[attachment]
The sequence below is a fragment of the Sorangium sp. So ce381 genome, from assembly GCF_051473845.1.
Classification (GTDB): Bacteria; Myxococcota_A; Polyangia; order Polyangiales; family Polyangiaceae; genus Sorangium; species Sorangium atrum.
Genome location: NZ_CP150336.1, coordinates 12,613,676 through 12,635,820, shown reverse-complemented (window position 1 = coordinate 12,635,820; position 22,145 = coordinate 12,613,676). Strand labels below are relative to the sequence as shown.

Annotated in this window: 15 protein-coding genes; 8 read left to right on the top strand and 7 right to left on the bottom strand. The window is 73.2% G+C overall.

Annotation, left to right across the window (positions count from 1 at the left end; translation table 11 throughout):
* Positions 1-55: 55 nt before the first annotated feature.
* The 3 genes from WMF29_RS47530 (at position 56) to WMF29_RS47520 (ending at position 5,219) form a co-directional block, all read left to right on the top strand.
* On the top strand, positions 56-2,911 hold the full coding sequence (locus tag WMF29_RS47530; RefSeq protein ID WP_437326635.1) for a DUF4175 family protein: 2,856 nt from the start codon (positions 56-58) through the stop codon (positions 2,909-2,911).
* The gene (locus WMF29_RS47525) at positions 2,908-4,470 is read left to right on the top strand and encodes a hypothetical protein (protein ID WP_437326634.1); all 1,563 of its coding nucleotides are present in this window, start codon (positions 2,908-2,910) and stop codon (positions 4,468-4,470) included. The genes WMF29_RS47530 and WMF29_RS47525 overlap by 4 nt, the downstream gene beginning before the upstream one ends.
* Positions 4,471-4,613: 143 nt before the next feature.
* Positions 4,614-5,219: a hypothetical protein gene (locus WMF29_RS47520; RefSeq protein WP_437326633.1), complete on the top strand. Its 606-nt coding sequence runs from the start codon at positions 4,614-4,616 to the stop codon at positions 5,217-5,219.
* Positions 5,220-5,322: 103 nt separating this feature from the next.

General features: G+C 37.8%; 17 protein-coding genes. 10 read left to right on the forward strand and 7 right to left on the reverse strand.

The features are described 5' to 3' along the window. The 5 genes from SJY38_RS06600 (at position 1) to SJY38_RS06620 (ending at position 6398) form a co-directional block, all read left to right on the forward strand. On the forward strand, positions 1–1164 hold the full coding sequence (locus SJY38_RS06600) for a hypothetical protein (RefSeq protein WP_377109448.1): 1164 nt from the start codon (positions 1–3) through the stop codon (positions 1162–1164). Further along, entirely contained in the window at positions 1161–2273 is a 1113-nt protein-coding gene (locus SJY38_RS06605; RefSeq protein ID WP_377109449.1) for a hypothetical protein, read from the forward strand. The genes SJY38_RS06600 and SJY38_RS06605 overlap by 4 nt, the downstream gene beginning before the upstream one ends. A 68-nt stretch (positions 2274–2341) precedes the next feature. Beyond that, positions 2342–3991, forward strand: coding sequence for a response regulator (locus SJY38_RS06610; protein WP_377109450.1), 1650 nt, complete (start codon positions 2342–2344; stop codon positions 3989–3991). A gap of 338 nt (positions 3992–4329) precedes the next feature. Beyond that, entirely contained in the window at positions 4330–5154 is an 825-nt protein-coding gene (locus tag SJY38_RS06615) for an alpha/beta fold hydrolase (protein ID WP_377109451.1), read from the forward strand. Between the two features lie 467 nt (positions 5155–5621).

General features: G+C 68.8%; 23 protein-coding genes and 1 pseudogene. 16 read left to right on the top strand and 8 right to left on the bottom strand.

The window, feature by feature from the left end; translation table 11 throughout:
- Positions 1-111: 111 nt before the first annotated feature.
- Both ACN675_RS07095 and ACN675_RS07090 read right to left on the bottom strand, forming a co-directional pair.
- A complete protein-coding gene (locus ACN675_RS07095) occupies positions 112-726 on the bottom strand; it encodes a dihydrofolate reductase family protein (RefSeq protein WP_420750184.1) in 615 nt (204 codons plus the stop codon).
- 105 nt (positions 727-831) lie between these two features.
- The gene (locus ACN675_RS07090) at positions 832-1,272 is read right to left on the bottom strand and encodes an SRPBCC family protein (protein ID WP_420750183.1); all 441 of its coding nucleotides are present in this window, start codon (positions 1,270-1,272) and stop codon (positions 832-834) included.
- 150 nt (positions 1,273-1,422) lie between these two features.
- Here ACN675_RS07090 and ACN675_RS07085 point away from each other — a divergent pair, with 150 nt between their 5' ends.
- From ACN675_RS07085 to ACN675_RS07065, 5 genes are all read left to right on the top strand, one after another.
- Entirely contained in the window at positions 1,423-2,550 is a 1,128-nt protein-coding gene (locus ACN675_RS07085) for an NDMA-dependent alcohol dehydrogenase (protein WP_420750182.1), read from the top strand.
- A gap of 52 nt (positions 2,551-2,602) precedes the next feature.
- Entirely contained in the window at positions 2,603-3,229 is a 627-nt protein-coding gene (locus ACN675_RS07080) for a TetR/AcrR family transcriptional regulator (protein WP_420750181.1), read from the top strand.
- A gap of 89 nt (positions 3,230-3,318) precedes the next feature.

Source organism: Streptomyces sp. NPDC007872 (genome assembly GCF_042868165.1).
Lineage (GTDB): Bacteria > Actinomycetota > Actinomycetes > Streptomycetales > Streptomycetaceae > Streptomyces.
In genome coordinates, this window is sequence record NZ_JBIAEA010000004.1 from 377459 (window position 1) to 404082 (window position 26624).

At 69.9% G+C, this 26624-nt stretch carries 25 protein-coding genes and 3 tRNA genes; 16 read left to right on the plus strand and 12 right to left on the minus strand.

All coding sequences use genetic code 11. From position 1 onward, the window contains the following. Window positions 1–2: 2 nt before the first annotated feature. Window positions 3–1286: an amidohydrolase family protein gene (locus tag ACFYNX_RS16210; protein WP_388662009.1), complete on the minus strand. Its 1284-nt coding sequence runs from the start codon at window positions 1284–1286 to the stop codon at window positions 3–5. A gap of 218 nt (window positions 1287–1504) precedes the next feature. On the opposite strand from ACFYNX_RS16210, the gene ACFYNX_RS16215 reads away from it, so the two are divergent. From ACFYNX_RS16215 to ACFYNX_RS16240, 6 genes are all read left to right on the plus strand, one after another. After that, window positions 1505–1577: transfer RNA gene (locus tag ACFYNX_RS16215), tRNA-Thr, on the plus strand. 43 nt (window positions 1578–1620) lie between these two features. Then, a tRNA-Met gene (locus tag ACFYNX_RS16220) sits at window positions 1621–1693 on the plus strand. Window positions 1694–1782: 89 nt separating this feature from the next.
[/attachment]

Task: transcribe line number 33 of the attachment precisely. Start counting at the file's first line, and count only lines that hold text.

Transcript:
All coding sequences use genetic code 11. From position 1 onward, the window contains the following. Window positions 1–2: 2 nt before the first annotated feature. Window positions 3–1286: an amidohydrolase family protein gene (locus tag ACFYNX_RS16210; protein WP_388662009.1), complete on the minus strand. Its 1284-nt coding sequence runs from the start codon at window positions 1284–1286 to the stop codon at window positions 3–5. A gap of 218 nt (window positions 1287–1504) precedes the next feature. On the opposite strand from ACFYNX_RS16210, the gene ACFYNX_RS16215 reads away from it, so the two are divergent. From ACFYNX_RS16215 to ACFYNX_RS16240, 6 genes are all read left to right on the plus strand, one after another. After that, window positions 1505–1577: transfer RNA gene (locus tag ACFYNX_RS16215), tRNA-Thr, on the plus strand. 43 nt (window positions 1578–1620) lie between these two features. Then, a tRNA-Met gene (locus tag ACFYNX_RS16220) sits at window positions 1621–1693 on the plus strand. Window positions 1694–1782: 89 nt separating this feature from the next.